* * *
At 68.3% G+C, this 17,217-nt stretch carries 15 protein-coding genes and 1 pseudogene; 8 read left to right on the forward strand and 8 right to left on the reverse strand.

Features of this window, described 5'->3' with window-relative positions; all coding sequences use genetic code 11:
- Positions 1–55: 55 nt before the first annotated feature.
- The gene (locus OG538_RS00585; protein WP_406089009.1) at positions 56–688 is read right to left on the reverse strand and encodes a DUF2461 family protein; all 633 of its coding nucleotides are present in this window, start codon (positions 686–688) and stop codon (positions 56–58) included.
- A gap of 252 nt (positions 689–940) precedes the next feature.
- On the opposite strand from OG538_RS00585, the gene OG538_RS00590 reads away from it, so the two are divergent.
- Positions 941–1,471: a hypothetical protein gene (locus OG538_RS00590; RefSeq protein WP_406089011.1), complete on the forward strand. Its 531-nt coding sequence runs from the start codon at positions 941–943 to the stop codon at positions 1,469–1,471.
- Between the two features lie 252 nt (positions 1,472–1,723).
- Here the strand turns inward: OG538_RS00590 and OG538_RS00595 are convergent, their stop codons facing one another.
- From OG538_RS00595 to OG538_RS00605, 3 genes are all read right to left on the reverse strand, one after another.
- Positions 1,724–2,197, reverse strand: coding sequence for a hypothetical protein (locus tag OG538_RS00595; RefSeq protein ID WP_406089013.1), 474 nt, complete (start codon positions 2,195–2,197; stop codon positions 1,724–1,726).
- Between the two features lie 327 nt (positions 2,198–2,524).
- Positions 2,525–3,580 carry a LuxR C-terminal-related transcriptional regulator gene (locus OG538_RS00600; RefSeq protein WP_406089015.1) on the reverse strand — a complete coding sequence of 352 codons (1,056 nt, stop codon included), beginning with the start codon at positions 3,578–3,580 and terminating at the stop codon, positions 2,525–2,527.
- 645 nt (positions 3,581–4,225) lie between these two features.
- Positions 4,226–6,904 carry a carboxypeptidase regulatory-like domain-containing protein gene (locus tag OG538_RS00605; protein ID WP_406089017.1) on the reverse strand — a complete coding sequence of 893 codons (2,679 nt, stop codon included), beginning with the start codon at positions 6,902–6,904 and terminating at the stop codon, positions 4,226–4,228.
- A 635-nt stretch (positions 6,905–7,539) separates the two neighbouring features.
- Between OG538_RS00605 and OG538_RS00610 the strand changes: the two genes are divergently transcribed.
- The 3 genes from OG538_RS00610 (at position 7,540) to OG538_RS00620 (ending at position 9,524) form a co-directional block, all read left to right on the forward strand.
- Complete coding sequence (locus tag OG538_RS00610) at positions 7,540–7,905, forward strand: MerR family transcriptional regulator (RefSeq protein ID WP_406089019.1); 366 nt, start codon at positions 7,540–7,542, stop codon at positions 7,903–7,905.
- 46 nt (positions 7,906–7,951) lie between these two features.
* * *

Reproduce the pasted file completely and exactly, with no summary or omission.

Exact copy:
At 68.3% G+C, this 17,217-nt stretch carries 15 protein-coding genes and 1 pseudogene; 8 read left to right on the forward strand and 8 right to left on the reverse strand.

Features of this window, described 5'->3' with window-relative positions; all coding sequences use genetic code 11:
- Positions 1–55: 55 nt before the first annotated feature.
- The gene (locus OG538_RS00585; protein WP_406089009.1) at positions 56–688 is read right to left on the reverse strand and encodes a DUF2461 family protein; all 633 of its coding nucleotides are present in this window, start codon (positions 686–688) and stop codon (positions 56–58) included.
- A gap of 252 nt (positions 689–940) precedes the next feature.
- On the opposite strand from OG538_RS00585, the gene OG538_RS00590 reads away from it, so the two are divergent.
- Positions 941–1,471: a hypothetical protein gene (locus OG538_RS00590; RefSeq protein WP_406089011.1), complete on the forward strand. Its 531-nt coding sequence runs from the start codon at positions 941–943 to the stop codon at positions 1,469–1,471.
- Between the two features lie 252 nt (positions 1,472–1,723).
- Here the strand turns inward: OG538_RS00590 and OG538_RS00595 are convergent, their stop codons facing one another.
- From OG538_RS00595 to OG538_RS00605, 3 genes are all read right to left on the reverse strand, one after another.
- Positions 1,724–2,197, reverse strand: coding sequence for a hypothetical protein (locus tag OG538_RS00595; RefSeq protein ID WP_406089013.1), 474 nt, complete (start codon positions 2,195–2,197; stop codon positions 1,724–1,726).
- Between the two features lie 327 nt (positions 2,198–2,524).
- Positions 2,525–3,580 carry a LuxR C-terminal-related transcriptional regulator gene (locus OG538_RS00600; RefSeq protein WP_406089015.1) on the reverse strand — a complete coding sequence of 352 codons (1,056 nt, stop codon included), beginning with the start codon at positions 3,578–3,580 and terminating at the stop codon, positions 2,525–2,527.
- 645 nt (positions 3,581–4,225) lie between these two features.
- Positions 4,226–6,904 carry a carboxypeptidase regulatory-like domain-containing protein gene (locus tag OG538_RS00605; protein ID WP_406089017.1) on the reverse strand — a complete coding sequence of 893 codons (2,679 nt, stop codon included), beginning with the start codon at positions 6,902–6,904 and terminating at the stop codon, positions 4,226–4,228.
- A 635-nt stretch (positions 6,905–7,539) separates the two neighbouring features.
- Between OG538_RS00605 and OG538_RS00610 the strand changes: the two genes are divergently transcribed.
- The 3 genes from OG538_RS00610 (at position 7,540) to OG538_RS00620 (ending at position 9,524) form a co-directional block, all read left to right on the forward strand.
- Complete coding sequence (locus tag OG538_RS00610) at positions 7,540–7,905, forward strand: MerR family transcriptional regulator (RefSeq protein ID WP_406089019.1); 366 nt, start codon at positions 7,540–7,542, stop codon at positions 7,903–7,905.
- 46 nt (positions 7,906–7,951) lie between these two features.